How will you disprove one who says that God enables the prophet to know the Hidden Things, and that, therefore, he knows them, without any preparation having been made by him? Similarly, it maybe said, he who has a dream comes to know the hidden things, because God, or one of the angels, enables him to know them. Therefore, all that you have described is superfluous; there is no argument to prove it. Nor can you advance an argument to prove things like the Preserved Tablet and the Pen which have been mentioned in the Holy Law. The meaning you have given to these things is not recognised by the followers of the Sacred Law. Since it is not open to you to approach these things from the point of view of that Law, all that remains for you to do is to take the rational point of view. But even if the possibility of all that you have mentioned is taken for granted (it can be taken for granted inasmuch as the denial of the finitude of the known things is not a necessary condition for it), still its existence cannot be known, and its reality cannot be verified. The source of the knowledge of these things is the Sacred Law, not Reason.
The rational argument you advanced to begin with is based on many premises. We will not go to the length of refuting all of them. However, we will take up three of them for criticism.
The first is your assertion that the movement of the Heaven is volitional. We have already considered this question, and shown how your claim can be refuted.
Secondly, even if in the spirit of compromise this argument is taken for granted, still your assertion that this volitional movement of the Heaven requires particular representation corresponding to particular movements will be objectionable. Indeed, you would not admit that there are parts in the celestial body. For this body is one, and its division is possible only in the Imagination. Still less divisible is its movement, for that is a continuous whole. Therefore, it may suffice for the sphere to have a desire for the complete utilisation of all the places possible for it — as they themselves have maintained. And for that purpose, a universal will and a universal representation will suffice.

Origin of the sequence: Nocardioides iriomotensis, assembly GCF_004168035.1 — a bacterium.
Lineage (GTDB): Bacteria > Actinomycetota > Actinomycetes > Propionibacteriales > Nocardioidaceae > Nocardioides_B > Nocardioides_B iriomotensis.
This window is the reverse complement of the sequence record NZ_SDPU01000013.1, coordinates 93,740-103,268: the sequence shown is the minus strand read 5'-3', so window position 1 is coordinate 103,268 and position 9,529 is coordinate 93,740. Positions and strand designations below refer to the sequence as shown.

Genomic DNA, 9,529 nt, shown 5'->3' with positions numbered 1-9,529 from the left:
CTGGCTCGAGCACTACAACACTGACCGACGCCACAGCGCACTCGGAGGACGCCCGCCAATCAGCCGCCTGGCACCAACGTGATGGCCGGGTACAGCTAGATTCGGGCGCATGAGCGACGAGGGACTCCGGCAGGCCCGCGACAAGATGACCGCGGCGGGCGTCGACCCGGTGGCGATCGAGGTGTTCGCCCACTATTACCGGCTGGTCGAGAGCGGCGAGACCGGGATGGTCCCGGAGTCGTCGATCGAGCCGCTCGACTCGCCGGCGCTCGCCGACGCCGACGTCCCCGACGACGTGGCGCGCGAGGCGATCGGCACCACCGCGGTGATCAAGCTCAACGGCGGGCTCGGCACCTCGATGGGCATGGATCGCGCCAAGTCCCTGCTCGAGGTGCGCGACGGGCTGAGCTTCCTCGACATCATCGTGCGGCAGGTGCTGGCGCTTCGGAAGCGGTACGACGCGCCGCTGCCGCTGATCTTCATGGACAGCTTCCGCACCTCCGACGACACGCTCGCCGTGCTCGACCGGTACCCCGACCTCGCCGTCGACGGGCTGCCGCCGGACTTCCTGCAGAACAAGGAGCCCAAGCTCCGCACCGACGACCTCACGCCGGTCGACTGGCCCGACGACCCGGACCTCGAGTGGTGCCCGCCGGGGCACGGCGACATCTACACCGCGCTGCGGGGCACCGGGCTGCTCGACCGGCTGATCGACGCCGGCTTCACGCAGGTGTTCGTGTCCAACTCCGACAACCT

Let us give an example of the universal and the particular will to make it clear what the philosophers mean. If a man has a general intention of going on pilgrimage to the House of God, his is a universal will from which no movement will proceed. For movement occurs as a particular thing, in. a definite direction, and to a certain extent. If the man directs himself to the House, he will have incessantly renewed representations — e.g.. of the place he treads along, of the direction he takes, etc. Each particular representation follows a particular will for movement from the place to which a preceding movement has brought him. So this is what they mean by a particular will which is said to follow a particular representation. This meaning is indisputable. For there are different directions leading to Mecca, and the distance is not definite. Hence the man on Pilgrimage needs the specification of one place after another place, and one direction after another direction, by advancing from one particular will to another.
But in the case of the celestial movement, there is only one direction; for a spherical body is self-revolving and moves within space beyond which it never goes. It is just movement which is willed in this case. There is only one direction, only one style, and only one pattern of movement. Therefore, it is like the downward tendency of a stone. The stone seeks the Earth by the nearest way — viz., the straight line. As far as the determination of the straight line is concerned, the stone does not need the renewed emergence — renewed as new conditions of being near to the End, or distant from it, or of having attained to it, or departed from it, arise — of an extraordinary cause, over and above its universal nature which seeks the Centre. Similarly, therefore, in the case of the celestial movement, a universal will for movement will suffice, and no additional factor will be required. If the philosophers assume that an additional factor will be required, they make an arbitrary assumption.
Thirdly, what is an utterly arbitrary assumption is their assertion that when the sphere has the representation of particular movements, it also has the representation of the subordinates and the consequences of those movements. Such a thing is sheer nonsense. It is like one's saying